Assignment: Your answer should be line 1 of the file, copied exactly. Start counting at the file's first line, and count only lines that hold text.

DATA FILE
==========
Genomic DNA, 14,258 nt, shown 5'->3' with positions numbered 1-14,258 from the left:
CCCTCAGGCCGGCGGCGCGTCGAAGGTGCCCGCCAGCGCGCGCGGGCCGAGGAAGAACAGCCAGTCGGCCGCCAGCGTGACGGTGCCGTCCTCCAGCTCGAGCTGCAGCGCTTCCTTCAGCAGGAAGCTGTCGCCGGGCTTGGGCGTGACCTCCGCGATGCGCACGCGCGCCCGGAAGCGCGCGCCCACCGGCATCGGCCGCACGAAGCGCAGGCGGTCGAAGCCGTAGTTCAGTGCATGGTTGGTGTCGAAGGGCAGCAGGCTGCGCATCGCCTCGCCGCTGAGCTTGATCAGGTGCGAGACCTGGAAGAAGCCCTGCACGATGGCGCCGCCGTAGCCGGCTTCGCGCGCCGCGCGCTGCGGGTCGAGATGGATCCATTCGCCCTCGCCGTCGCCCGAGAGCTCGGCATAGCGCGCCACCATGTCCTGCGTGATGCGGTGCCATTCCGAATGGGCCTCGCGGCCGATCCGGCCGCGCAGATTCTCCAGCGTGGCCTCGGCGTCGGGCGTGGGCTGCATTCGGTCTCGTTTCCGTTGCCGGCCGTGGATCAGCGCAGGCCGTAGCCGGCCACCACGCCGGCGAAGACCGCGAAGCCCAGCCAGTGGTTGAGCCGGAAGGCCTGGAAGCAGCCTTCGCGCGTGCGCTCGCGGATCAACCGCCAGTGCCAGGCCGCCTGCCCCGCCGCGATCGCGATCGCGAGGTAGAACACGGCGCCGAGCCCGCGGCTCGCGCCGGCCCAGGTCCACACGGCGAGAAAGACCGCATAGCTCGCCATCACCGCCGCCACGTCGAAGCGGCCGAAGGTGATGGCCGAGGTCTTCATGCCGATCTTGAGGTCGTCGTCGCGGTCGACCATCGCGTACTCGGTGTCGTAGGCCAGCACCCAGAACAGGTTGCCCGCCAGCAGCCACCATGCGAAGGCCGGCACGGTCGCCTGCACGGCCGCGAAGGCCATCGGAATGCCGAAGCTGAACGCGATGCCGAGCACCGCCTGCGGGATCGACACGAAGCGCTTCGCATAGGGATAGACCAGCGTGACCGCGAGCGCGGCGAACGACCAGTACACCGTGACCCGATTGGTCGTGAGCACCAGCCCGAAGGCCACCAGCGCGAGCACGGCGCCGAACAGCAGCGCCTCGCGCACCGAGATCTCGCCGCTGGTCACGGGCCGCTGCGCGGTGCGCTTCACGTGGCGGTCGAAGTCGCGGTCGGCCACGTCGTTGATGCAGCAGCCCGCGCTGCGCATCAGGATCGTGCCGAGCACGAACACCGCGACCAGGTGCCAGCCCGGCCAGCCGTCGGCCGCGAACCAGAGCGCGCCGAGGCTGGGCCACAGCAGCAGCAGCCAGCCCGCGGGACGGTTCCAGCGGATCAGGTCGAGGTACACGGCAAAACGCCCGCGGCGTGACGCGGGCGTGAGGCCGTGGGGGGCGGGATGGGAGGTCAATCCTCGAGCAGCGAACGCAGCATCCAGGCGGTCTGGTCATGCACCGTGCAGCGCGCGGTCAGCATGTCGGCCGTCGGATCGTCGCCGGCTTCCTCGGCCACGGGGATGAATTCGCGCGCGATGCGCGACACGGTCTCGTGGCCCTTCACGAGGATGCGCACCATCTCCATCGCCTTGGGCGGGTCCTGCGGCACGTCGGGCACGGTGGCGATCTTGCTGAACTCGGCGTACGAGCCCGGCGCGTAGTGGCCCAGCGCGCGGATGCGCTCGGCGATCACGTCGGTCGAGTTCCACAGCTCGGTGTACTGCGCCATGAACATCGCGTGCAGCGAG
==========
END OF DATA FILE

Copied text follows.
Genomic DNA, 14,258 nt, shown 5'->3' with positions numbered 1-14,258 from the left: